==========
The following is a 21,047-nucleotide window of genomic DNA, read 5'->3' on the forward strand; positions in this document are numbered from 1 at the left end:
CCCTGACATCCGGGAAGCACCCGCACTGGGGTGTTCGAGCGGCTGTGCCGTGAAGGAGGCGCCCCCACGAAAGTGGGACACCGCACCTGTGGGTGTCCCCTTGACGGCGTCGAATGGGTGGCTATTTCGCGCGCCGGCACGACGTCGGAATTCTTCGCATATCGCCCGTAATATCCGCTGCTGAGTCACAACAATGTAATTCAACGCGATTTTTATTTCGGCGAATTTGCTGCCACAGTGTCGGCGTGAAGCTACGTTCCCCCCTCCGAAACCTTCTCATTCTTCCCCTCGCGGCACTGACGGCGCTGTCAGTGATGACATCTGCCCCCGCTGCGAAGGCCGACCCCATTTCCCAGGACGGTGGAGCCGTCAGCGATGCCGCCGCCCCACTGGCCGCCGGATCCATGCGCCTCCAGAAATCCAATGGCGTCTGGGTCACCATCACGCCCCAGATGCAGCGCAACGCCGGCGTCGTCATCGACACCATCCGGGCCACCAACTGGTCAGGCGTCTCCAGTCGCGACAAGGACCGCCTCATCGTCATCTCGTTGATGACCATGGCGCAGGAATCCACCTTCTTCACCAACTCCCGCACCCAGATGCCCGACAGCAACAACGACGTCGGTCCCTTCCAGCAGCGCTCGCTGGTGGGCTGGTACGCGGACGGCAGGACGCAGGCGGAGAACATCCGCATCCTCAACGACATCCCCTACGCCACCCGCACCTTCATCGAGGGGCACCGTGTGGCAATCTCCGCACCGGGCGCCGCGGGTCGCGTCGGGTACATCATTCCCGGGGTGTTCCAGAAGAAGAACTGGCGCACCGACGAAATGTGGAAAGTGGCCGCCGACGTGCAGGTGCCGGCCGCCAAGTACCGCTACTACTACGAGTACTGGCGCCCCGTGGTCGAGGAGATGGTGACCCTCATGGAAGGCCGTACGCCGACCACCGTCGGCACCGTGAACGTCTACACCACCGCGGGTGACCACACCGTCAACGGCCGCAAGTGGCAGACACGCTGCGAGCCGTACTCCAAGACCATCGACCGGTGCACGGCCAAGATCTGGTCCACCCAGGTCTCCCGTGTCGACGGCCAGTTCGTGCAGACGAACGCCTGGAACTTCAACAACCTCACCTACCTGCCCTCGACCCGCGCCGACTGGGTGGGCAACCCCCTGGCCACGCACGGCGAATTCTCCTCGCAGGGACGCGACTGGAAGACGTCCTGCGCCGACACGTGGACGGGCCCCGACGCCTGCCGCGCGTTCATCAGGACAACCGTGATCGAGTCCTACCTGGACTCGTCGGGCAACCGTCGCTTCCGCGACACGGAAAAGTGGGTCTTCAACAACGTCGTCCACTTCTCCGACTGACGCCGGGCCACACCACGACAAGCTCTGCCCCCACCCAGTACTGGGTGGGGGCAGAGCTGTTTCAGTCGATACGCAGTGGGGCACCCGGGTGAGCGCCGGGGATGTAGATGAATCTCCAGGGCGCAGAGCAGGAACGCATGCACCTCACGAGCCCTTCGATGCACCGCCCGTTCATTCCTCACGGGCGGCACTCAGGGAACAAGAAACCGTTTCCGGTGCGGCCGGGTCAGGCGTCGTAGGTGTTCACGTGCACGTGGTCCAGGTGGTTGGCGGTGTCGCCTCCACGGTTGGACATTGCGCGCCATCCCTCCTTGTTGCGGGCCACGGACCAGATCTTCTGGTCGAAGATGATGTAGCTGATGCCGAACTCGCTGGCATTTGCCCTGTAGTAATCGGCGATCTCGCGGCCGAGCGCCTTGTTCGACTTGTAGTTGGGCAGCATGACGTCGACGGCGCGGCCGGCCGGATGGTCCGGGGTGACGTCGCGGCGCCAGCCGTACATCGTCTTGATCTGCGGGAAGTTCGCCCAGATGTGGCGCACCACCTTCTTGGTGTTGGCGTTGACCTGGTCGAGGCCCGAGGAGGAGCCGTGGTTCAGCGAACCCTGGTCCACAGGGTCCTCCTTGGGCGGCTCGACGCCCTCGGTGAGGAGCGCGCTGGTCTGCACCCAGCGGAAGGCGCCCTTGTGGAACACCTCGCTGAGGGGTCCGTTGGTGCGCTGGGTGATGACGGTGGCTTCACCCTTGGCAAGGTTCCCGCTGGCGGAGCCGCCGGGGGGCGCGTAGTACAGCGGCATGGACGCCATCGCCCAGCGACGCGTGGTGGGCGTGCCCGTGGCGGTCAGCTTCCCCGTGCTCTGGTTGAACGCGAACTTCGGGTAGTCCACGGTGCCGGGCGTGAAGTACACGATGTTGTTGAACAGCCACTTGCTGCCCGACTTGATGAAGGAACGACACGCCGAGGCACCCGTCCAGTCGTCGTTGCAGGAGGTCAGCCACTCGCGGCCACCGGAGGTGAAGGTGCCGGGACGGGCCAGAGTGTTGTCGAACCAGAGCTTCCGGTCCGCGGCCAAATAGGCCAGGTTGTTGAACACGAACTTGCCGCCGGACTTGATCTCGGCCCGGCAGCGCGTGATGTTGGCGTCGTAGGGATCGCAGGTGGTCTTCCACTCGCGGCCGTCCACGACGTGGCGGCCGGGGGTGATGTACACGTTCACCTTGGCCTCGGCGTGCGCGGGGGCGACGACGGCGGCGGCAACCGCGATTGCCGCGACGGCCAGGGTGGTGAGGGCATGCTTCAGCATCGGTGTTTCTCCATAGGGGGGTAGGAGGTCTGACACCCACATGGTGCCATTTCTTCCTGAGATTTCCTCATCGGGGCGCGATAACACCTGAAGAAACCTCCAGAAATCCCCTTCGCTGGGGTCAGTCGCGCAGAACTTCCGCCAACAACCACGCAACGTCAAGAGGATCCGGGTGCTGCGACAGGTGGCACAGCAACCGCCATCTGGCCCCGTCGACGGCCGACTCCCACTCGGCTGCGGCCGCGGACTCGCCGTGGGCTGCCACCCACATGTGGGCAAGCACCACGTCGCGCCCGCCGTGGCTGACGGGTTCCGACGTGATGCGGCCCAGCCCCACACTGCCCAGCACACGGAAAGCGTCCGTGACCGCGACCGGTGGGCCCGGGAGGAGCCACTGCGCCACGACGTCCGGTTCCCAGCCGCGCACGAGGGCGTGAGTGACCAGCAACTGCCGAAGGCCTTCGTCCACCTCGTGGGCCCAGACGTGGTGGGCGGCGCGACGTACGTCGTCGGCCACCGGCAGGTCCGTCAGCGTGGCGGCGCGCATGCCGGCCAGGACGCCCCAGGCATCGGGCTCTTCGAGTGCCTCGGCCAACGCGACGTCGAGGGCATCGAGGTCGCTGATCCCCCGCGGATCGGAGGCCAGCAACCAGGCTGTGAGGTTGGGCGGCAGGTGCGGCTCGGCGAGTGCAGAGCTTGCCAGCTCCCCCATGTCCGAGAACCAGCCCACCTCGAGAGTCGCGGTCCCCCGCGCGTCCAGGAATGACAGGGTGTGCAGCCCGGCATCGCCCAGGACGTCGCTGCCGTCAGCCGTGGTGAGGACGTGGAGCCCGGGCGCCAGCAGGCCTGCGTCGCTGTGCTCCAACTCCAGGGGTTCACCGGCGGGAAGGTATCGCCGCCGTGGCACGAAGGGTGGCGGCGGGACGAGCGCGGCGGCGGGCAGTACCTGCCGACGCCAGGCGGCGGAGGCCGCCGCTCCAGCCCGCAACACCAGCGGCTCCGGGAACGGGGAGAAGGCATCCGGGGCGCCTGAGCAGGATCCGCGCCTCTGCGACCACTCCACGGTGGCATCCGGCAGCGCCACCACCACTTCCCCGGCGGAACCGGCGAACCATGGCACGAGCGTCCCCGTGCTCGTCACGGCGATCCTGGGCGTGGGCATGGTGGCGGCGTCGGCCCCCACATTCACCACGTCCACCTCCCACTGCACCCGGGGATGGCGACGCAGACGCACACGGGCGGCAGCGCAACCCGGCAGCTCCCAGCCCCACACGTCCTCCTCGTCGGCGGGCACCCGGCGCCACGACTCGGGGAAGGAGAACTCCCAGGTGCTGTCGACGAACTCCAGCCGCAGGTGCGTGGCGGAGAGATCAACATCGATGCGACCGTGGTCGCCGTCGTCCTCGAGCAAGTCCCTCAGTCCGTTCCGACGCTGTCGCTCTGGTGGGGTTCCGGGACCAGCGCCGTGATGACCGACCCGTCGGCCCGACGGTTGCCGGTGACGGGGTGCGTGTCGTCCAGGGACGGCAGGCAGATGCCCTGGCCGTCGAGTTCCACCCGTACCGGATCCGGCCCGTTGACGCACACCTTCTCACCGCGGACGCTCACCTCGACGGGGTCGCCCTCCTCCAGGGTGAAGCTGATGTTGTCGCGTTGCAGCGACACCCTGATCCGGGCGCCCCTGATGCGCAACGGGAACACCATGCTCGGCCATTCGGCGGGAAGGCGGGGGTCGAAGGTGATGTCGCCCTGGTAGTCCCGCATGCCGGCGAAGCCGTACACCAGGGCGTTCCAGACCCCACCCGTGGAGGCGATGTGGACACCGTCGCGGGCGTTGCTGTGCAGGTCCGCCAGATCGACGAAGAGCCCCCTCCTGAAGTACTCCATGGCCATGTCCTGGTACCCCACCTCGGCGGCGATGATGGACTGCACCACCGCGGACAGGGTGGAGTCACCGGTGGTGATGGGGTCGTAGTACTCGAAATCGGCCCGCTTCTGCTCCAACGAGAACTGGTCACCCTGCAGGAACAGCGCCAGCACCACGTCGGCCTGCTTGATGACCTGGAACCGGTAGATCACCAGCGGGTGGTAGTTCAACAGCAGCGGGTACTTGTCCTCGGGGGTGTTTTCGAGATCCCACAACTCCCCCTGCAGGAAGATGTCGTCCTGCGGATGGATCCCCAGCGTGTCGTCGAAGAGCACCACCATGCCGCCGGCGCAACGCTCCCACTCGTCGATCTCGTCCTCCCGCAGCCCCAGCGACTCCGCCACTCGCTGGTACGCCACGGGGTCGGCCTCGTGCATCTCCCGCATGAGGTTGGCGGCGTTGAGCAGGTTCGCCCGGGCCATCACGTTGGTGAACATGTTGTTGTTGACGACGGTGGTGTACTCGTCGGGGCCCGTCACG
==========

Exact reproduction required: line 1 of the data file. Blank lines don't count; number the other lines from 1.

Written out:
The following is a 21,047-nucleotide window of genomic DNA, read 5'->3' on the forward strand; positions in this document are numbered from 1 at the left end: